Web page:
"Promised Lands centers on the massacre of 342 Texan soldiers at the hands of Santa Anna's troops in or near the presidio at Goliad in 1836. The event is one of the most engrossing and heart-wrenching moments in Texas history, and Crook recounts it with skill and telling detail: the jangling of the horses' gear, the powder smoke in the chapel yard, the wolves feeding on the dead. Yet in applauding Crook's historical accuracy, it would be remiss to ignore her writing, which is deftly rhythmic, often wry, and impeccably crafted."
—R.D., Texas Monthly
"The juxtaposition of events is a chilling example of the realism portrayed in this book . . . Detailed scenes fill the pages, whether describing a whipping or a scalping, or preparations to build a campfire or commence battle. All of the unglamorous aspects of war are delineated: overburdened, creaking carts; dying oxen; men arguing among themselves; and extreme thirst and hunger. Rich historical fiction."
—Pam Spencer, School Library Journal
"From the first horrifying pages, when a Comanche raiding party brutally murders most of the Scottish immigrant Mackay family, Crook sweeps a large cast of characters along on the tide of events that was the Texas rebellion of 1836 . . . Crook manages her large canvas well, engaging our interest throughout."
—Mary Ellen Quinn, Booklist
The Raven's Bride
2006 Texas Reads: One Book One Texas selection
“This is Crook’s highly colored, ambitious attempt to penetrate the lifelong silences of both parties [Sam Houston and Eliza Allen] concerning what Crook views as a doomed marriage of an irresistible force and an immovable spirit . . . Crook sets her tale of battling Titans in Olympic chiaroscuro . . . In all, a rousing first novel, fired by theatrical flashes and clever, soundly research-based speculation.”
“Elizabeth Crook hits the ground running with her imaginative first novel about the Houston marriage . . . it all had something to do with those eternally problematic issues trust, pride and sex . . . [Crook’s] words are as carefully chosen as pearls on a matched necklace, her narrative as clear as spring water. If this particular Eliza Allen, who chose her own mystery, never actually lived in the flesh, she should have.”
—Joyce R. Slater, USA Today
“I never thought a first novel could capture me as much as this one did….From start to finish she had me.”
“It is my hope that America enters the new century on the brunt of talented and robust storytelling such as we find in The Raven’s Bride.”
“. . . a touching psychological Portrait of a Marriage.”
“The Raven’s Bride is far more than just another historical romance . . . It is an absorbing novel of character . . . A highly readable tale. Its personalities stir the reader’s curiosity and imagination, and while it does not conclusively solve the mystery, it sheds light on one of the most puzzling episodes in American history.”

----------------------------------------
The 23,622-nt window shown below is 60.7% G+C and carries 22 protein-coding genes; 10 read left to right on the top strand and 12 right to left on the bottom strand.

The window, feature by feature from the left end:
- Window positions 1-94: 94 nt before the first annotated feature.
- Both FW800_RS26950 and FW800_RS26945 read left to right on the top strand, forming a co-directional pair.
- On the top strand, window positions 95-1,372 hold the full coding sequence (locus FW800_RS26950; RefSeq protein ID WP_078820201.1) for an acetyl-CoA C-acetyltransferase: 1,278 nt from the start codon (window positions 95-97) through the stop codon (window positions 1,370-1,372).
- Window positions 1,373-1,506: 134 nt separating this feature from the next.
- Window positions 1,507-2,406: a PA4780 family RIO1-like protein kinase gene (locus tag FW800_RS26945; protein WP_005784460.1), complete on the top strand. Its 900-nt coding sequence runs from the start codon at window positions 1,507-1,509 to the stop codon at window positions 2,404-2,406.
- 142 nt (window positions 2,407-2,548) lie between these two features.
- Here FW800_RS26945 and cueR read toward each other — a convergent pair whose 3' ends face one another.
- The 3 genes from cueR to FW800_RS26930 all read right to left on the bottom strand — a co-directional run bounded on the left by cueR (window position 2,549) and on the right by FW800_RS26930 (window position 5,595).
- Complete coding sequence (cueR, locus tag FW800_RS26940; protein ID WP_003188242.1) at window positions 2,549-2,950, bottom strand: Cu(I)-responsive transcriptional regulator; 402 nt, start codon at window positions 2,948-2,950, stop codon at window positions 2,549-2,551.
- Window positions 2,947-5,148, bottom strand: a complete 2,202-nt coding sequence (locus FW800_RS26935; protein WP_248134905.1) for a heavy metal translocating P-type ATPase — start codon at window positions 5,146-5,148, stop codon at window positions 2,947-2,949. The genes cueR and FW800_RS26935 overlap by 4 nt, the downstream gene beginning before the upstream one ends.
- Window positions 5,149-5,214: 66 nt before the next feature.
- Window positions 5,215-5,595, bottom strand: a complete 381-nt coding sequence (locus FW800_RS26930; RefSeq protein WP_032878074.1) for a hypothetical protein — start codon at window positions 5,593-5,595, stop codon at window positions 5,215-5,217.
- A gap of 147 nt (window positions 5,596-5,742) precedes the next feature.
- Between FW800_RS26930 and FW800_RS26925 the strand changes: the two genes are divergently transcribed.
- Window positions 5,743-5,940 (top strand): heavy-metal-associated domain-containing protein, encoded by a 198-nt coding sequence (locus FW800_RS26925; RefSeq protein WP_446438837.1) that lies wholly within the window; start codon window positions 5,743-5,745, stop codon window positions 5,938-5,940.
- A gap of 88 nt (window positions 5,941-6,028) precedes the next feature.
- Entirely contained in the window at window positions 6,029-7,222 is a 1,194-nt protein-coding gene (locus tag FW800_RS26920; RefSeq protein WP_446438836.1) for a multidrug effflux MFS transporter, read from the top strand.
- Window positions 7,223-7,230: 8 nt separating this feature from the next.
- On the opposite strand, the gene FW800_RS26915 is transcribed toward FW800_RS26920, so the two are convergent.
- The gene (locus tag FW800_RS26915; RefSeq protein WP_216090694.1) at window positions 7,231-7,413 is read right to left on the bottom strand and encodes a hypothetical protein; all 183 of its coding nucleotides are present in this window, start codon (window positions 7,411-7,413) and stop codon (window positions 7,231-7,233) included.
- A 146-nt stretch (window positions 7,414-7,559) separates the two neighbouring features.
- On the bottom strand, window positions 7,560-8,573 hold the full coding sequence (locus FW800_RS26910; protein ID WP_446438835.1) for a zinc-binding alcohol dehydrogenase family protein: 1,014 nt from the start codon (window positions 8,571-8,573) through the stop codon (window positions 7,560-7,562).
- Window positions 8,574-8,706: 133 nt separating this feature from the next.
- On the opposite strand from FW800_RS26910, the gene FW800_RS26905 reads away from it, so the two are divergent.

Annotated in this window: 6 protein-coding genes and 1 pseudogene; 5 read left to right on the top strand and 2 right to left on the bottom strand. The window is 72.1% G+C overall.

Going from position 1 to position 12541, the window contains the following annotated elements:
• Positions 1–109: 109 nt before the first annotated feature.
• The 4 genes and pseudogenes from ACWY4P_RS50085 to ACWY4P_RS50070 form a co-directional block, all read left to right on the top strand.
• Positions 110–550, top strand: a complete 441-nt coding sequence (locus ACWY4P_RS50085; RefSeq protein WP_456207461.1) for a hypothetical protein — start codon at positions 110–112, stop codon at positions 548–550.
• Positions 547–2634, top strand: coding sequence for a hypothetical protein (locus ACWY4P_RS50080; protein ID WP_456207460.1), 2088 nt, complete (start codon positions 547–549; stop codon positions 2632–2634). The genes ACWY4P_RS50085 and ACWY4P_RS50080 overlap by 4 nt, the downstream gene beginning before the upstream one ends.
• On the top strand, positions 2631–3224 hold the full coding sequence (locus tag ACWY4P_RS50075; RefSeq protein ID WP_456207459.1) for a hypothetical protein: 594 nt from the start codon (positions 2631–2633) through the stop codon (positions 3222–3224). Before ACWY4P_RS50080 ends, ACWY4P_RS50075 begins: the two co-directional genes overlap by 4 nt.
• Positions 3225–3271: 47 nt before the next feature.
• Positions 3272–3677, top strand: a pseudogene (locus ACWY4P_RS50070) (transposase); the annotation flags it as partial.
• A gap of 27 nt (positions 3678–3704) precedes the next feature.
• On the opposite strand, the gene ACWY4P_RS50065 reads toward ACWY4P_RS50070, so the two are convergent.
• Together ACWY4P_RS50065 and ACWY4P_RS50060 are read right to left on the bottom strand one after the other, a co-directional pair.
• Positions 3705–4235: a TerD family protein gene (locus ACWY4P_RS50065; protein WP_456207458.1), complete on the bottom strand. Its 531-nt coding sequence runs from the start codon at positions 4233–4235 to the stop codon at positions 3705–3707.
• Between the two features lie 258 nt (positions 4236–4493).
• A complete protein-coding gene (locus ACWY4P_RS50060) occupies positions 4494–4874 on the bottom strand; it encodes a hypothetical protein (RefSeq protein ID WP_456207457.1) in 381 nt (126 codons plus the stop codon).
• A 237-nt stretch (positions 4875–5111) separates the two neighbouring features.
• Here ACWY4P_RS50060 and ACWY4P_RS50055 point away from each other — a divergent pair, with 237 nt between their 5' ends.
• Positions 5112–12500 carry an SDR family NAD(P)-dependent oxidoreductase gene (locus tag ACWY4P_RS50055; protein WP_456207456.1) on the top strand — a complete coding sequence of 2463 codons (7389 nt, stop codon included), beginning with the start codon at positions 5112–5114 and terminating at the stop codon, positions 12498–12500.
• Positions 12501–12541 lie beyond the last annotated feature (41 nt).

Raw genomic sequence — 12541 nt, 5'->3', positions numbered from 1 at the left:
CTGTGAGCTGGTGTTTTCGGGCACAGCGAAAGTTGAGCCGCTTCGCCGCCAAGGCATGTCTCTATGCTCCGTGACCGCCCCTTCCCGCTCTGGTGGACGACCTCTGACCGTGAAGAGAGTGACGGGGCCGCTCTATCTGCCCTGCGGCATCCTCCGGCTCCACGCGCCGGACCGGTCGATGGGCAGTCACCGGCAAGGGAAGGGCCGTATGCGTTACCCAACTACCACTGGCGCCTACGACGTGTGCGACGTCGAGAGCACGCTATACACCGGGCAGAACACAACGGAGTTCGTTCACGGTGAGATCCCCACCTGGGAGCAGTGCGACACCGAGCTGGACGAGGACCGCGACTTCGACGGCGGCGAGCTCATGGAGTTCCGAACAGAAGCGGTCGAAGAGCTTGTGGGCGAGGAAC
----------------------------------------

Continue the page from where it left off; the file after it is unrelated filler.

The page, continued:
—Tom Pilkington, Dallas Morning News
“Crook’s intricate first novel engagingly details the abrupt dissolution of Sam Houston’s 11-week marriage to Eliza Allen . . . the couple’s emotional turmoil is maintained at high pitch by the interaction of a rich cast of characters…this well-researched historical romance manages to capture some towering personalities at a pivotal moment in history.”
“A skillful and provocative first novel . . . The Raven’s Bride is a study of the way daughters relate to their fathers, the way seduction can fail to segue into long-term commitment, and the way ambition may or may not fit into the context of marriage. Crook’s novel reads like a parable of those immemorial preoccupations that just happens to have a nineteenth-century setting . . . The final melancholy enticement of The Raven’s Bride is that it transcends its historical trappings.”
—Suzanne Winckler, Texas Monthly
“. . .what Crook has done is dream up her own version of what happened between these star-crossed lovers. It’s a splendid idea for a novel
— so good you wonder why nobody ever thought of it before.”
—Elizabeth Bennett, Houston Post
“I’m paying Ms. Crook a compliment when I say this is fiction that is as interesting as fact.”
—Perre Magness, Memphis Commercial Appeal
“This is a first rate piece of historical fiction as well as a frequently moving love story.”
—Jay Freeman, Booklist
“[Crook’s] power of imagination, creativity and sensitivity is thunderous in her first novel, The Raven’s Bride.”
—Richard L. Connor, Fort Worth Star-Telegram
“She writes not as a novice but as an adroit and often brilliant storyteller, mixing the requirements of history, the call of romance and its tragic conclusion with narrative ease.”
—Billy Porterfield, Austin American-Statesman